In addition to sushi and bonsai trees, we can thank the Japanese for QR codes, those black-and-white patterned squares that have become ubiquitous.They were created in the 1990s by a subsidiary of Toyota, to track cars as they moved down the manufacturing line.They've been popular for some time there, but have only recently begun to be used in the U.S.
They're not all that different from the barcodes used on items in the supermarket, or from those on the back of books. What makes them more valuable though, is that they offer far more information in a similar amount of space.
Why All the Hoopla Now?
QR codes have finally come into their own because they've have moved from the province of the manufacturer or retailer, to that of the consumer. Mobile apps have made them customer centric. A shopper on a smartphone downloads a free app, like Red Laser, then uses it to snap a picture of a code, et voilà, the phone screen displays a wealth of information about a product or a service.
If you're a retailer, as you've already discovered with barcodes, this offers both positives and negatives.The downside is that armed with all that information, shoppers can quickly and easily find the same merchandise you're selling elsewhere, and possibly at a better price. Which of course means, they'll buy elsewhere.
But the upside is a stronger one, especially if you own a brick and mortar store. QR codes let you sell your merchandise 24/7.
Benefits to Retailers of Using QR Codes
For example, a window shopper out for a late night stroll or a pet owner up early taking care of Fido's needs, attracted by a display can easily find out out more about what caught her eye by simply scanning a QR code. That means, even when you're not officially open for business, you can still be selling.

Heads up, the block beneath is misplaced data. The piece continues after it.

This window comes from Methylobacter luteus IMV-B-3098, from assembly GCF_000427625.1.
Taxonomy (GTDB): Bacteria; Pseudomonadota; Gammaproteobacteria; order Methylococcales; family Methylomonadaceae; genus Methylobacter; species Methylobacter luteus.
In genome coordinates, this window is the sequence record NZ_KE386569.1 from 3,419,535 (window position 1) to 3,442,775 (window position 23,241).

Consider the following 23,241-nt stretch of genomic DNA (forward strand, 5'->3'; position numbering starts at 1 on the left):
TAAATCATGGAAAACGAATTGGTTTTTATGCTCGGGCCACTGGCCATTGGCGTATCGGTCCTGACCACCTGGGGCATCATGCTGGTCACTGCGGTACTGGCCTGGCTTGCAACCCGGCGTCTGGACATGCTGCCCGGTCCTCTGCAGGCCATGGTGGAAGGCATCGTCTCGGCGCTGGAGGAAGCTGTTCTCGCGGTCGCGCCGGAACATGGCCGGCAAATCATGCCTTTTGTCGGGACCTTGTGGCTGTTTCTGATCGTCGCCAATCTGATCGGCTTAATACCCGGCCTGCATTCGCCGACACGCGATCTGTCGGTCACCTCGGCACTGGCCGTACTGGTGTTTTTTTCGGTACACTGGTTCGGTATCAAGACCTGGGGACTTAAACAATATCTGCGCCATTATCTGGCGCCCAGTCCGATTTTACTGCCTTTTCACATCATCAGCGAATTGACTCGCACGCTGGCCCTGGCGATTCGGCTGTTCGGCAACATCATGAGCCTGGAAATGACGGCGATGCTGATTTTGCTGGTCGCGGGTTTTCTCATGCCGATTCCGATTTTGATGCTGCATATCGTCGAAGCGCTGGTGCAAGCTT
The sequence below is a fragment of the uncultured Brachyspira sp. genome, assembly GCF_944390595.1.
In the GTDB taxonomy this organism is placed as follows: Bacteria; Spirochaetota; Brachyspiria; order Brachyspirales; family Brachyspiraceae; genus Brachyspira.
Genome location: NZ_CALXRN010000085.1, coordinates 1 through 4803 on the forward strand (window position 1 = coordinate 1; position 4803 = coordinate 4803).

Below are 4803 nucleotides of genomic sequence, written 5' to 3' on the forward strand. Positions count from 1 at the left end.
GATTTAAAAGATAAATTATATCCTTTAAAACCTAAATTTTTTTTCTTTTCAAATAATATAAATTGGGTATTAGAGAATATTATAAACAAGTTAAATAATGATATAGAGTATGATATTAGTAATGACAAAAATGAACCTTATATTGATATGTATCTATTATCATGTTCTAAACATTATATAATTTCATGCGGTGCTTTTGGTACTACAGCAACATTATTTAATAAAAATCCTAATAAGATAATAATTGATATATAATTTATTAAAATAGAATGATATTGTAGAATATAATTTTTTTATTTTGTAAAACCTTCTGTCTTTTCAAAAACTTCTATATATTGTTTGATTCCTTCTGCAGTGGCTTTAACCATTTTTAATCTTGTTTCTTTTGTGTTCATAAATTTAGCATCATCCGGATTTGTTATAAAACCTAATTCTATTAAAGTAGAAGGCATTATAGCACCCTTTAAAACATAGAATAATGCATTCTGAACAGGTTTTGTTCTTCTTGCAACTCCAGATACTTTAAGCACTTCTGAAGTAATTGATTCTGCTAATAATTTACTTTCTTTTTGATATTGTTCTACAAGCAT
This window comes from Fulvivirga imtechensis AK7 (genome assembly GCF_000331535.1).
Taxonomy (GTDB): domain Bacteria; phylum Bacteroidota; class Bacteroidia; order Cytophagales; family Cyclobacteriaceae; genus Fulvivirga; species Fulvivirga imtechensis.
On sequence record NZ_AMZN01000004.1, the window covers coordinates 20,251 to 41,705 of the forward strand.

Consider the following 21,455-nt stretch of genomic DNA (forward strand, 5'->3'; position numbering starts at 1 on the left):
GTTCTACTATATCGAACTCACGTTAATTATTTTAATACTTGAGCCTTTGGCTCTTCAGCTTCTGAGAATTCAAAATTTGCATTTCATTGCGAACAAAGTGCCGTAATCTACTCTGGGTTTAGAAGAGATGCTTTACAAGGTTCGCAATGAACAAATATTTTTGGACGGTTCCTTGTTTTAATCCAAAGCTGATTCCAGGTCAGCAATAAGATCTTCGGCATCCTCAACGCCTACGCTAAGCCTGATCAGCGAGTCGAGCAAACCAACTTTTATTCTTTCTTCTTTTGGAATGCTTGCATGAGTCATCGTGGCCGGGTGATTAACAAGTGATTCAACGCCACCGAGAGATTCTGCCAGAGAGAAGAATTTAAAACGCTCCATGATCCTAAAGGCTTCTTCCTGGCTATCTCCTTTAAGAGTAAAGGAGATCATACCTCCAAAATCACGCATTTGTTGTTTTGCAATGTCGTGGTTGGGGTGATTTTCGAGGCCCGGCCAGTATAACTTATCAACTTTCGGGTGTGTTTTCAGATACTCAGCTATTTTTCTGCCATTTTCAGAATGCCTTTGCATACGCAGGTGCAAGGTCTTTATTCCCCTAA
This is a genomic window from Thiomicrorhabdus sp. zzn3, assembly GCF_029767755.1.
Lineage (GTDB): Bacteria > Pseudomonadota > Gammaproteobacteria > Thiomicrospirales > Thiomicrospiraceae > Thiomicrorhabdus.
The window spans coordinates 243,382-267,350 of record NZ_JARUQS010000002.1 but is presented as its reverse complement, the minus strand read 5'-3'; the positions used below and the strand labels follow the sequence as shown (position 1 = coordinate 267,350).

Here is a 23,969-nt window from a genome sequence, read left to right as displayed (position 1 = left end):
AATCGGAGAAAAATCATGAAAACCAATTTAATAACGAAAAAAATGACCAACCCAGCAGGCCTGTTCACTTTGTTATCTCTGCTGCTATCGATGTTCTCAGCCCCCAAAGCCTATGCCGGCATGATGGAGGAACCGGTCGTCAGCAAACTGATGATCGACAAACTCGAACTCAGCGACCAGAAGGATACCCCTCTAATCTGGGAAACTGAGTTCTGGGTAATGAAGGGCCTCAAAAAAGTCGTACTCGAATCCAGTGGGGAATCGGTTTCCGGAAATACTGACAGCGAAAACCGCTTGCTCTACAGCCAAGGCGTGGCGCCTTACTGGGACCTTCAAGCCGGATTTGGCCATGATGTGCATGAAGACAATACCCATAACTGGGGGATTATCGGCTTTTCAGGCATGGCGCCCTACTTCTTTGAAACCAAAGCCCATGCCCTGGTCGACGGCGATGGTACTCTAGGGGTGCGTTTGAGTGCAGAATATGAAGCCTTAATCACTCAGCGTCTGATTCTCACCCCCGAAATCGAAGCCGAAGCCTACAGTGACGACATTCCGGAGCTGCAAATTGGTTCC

You can also use them to create customer engagement, and possibly loyalty. When shoppers text your QR code, you can give them a discount coupon, or a free sweepstakes entry in exchange for their information.
Want to promote your business without making it so obvious that no one will want to use the product? Rather than run an ad all over a T-shirt or a coffee mug, a simple QR code, especially one inserted cleverly into a picture, will get the word out about your business.
No matter what you retail, you can use a code to fine tune the information you want to share about your merchandise. If you sell food or drink, you can include a recipe in the code. Apparel sellers can include a tip about how to dress for success. Own an art gallery? Give some information about the artist, or the particular piece, on a QR code.
They're inexpensive and easy to produce, and can be used on walls, windows, print ads, giveaways, social media sites, kiosks, or wherever you're imaginative enough to place them. They can even be used as a part of, or in place of business cards.
When you're ready to move to the next level of business, I suggest you check out QR codes.